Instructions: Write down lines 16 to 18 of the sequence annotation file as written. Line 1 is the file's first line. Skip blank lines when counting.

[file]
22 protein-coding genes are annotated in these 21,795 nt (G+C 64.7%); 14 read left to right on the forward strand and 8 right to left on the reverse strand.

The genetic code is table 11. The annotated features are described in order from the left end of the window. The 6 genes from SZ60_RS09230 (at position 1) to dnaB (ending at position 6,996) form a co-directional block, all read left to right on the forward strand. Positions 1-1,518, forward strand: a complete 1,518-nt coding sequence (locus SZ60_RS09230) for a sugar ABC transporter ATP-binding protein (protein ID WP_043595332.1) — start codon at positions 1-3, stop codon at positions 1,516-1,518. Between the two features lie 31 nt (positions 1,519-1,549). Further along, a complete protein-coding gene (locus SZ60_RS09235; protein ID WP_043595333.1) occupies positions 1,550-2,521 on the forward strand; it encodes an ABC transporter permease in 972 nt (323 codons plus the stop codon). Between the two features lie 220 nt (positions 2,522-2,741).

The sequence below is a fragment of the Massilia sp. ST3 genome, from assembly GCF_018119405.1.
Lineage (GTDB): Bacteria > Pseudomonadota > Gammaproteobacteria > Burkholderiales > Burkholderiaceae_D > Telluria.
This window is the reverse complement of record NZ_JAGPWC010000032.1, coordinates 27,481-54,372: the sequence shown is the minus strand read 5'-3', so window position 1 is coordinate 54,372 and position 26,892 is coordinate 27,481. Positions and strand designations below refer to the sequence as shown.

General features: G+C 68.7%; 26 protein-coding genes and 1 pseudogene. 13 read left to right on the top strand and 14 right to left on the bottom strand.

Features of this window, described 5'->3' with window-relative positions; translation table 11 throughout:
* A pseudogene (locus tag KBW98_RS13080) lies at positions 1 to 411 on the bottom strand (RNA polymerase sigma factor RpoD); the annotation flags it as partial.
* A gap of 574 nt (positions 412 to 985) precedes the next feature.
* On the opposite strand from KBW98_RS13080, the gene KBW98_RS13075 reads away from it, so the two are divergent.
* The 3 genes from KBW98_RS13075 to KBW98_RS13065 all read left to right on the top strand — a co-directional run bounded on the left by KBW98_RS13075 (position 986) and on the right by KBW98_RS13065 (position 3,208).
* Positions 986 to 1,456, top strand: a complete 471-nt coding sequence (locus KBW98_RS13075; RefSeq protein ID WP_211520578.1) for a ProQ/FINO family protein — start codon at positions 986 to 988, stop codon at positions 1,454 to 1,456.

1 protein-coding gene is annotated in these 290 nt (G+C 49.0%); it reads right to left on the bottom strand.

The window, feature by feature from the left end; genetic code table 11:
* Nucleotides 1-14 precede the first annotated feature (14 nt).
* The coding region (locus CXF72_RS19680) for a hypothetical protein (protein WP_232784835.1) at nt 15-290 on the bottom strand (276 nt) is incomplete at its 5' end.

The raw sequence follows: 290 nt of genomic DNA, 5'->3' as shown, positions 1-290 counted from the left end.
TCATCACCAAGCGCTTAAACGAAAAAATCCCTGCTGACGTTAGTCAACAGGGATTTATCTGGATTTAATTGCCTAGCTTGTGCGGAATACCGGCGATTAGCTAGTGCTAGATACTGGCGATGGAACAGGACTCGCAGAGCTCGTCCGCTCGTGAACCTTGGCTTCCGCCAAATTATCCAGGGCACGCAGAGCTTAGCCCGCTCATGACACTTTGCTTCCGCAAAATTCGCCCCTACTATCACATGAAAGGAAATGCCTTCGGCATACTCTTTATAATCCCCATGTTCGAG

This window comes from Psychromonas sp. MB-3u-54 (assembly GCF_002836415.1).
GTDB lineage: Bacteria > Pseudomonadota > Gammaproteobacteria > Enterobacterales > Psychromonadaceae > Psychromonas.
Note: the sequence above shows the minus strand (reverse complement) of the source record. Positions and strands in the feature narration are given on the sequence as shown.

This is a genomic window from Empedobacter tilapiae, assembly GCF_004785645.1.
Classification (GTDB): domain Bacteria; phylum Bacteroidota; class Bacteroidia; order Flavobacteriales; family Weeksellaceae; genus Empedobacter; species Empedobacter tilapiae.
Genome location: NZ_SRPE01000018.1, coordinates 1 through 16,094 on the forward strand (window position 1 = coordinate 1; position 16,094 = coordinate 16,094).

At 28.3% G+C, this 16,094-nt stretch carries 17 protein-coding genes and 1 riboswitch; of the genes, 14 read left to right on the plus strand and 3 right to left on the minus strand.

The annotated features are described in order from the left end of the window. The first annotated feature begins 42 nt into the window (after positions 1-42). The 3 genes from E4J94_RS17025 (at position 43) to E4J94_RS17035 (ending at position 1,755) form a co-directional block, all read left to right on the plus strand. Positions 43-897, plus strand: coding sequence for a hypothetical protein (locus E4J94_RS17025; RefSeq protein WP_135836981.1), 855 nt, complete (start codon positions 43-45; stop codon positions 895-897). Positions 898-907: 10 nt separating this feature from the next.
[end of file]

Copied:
* The coding region (locus CXF72_RS19680) for a hypothetical protein (protein WP_232784835.1) at nt 15-290 on the bottom strand (276 nt) is incomplete at its 5' end.

The raw sequence follows: 290 nt of genomic DNA, 5'->3' as shown, positions 1-290 counted from the left end.
TCATCACCAAGCGCTTAAACGAAAAAATCCCTGCTGACGTTAGTCAACAGGGATTTATCTGGATTTAATTGCCTAGCTTGTGCGGAATACCGGCGATTAGCTAGTGCTAGATACTGGCGATGGAACAGGACTCGCAGAGCTCGTCCGCTCGTGAACCTTGGCTTCCGCCAAATTATCCAGGGCACGCAGAGCTTAGCCCGCTCATGACACTTTGCTTCCGCAAAATTCGCCCCTACTATCACATGAAAGGAAATGCCTTCGGCATACTCTTTATAATCCCCATGTTCGAG